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Graves get new headstones

Confederate veteran Lorenzo Ross and his son Percy, lying in unmarked graves on Weedon Island for 29 years, can now rest with headstones planted firmly on them.

In a Halloween-like setting Monday, workers replaced the markers, stolen in 1965 by Halloween vandals, so the episode has come full circle.

Although the state provided the money for the new markers, the United Daughters of the Confederacy decided they should not be put in place until the Weedon Island preserve was secured, said park manager Keith Thompson. Now the state has leased the park to Pinellas County's Park Department.

"When the county leased the land, Percy and Lorenzo went with it," Thompson said.

One of many improvements made by Pinellas County, the city and Southwest Florida Water Management District is an entrance station, Thompson said. "Florida Power will guard the gate at night, and that will make it secure," Thompson said. "So for the last three or four days, we've been out there locating and re-marking the graves," Thompson said. Florida Power has its Weedon Island plant at the site.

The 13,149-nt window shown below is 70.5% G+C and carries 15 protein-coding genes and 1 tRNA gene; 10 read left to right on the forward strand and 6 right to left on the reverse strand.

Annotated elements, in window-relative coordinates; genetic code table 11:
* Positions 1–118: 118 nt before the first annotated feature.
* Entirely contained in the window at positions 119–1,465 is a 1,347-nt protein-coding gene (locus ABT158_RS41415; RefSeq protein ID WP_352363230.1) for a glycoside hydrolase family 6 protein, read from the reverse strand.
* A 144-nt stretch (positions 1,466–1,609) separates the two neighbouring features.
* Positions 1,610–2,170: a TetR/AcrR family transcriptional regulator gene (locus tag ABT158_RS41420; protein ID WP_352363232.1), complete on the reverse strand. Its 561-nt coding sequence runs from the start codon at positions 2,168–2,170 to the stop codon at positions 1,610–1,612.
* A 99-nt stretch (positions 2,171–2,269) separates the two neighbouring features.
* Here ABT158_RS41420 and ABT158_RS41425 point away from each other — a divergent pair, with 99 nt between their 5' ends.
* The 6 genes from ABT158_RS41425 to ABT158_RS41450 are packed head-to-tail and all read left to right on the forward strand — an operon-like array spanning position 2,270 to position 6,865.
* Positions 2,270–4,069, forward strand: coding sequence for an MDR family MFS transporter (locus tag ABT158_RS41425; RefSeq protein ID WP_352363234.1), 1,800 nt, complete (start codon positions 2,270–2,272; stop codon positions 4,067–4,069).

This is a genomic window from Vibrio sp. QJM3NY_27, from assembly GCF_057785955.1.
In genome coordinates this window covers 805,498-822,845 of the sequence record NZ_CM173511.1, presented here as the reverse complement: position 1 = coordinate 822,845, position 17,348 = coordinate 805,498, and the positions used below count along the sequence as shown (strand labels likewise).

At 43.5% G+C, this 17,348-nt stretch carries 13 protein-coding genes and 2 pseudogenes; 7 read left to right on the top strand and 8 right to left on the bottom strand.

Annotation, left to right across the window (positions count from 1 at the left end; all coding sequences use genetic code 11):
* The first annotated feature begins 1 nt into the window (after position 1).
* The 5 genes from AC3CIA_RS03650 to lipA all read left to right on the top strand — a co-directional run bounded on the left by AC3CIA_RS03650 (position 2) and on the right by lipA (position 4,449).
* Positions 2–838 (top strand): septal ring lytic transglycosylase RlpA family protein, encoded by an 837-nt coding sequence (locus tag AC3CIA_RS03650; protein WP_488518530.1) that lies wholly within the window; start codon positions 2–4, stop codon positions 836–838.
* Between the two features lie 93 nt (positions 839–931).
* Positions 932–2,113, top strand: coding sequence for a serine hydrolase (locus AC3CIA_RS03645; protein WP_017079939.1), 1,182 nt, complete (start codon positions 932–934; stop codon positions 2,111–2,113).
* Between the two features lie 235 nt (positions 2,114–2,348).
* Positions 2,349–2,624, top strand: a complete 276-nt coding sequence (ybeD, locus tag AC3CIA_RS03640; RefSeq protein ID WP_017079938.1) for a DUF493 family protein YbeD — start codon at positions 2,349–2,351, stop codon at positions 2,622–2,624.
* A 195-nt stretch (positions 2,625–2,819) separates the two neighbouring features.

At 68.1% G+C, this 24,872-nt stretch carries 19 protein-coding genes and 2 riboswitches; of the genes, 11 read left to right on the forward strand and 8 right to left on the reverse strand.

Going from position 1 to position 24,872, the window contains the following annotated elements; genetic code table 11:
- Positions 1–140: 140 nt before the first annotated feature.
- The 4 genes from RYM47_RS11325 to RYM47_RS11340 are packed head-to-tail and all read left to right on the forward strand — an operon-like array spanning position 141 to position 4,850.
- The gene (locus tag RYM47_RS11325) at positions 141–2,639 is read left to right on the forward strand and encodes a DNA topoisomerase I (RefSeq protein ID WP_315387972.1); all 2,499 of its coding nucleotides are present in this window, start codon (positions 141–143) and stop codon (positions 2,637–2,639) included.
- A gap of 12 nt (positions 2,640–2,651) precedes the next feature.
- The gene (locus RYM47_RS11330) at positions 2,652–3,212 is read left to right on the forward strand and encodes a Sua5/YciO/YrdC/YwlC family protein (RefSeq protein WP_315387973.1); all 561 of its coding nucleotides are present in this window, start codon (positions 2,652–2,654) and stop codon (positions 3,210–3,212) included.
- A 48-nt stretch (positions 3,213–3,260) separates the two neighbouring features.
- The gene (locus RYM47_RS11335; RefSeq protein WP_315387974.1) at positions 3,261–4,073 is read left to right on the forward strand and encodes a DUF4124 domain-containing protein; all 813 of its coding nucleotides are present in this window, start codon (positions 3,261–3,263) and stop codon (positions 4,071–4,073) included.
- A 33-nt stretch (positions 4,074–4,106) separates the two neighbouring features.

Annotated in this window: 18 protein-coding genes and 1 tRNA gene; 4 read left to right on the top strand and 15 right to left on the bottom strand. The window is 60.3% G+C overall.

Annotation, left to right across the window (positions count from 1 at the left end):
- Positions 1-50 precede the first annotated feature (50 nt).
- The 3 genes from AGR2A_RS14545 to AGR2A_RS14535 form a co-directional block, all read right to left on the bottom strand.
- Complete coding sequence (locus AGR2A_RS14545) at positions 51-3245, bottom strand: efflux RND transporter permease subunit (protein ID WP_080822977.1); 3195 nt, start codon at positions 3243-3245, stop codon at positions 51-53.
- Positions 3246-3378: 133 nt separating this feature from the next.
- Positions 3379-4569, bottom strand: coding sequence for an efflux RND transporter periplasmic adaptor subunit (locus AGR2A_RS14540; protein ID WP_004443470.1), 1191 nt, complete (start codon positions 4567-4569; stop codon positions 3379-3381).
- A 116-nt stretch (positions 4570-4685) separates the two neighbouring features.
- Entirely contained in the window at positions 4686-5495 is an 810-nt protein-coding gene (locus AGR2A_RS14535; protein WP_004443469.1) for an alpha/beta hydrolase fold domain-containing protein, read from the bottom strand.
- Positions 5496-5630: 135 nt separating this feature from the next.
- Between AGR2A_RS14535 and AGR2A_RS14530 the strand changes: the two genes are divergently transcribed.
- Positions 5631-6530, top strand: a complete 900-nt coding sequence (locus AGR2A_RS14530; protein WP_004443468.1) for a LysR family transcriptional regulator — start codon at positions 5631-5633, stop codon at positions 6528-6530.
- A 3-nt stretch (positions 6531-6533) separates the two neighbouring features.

Ross played an important part in local history. Ross Island, the second largest island in the Weedon preserve, and Papy's Bayou were both named for him. (He was called "Papy.")

Ross paid $2 an acre for Ross Island, and he and his wife Inez made their home there. He left to join the 7th Florida Infantry during the Civil War.

"They went up as far as Tennessee," said Thompson. "His knapsack had a bullet hole in it, and his blanket had 27 bullet holes in it at the Battle of Chickamauga. He was one of the few men in the 7th who survived. He was taken prisoner and returned to Fort Brooke."

Ross and his wife returned to the island, where his son Percy was killed in a hunting accident in 1884 at the age of 13. When Ross died in 1888, he was buried alongside his son. His is the only Confederate grave on the island.

The city, county and the water management district will have a Coalition Celebration on the site Nov. 3 to celebrate the completion of Phase One. This includes the security provided by Florida Power and the gate.

Ensuing improvements include installing water and sewer lines, boardwalks and picnic shelters, restoring the fishing pier, new rest rooms and a second observation tower. The county expects 250 to 600 visitors a day at the preserve.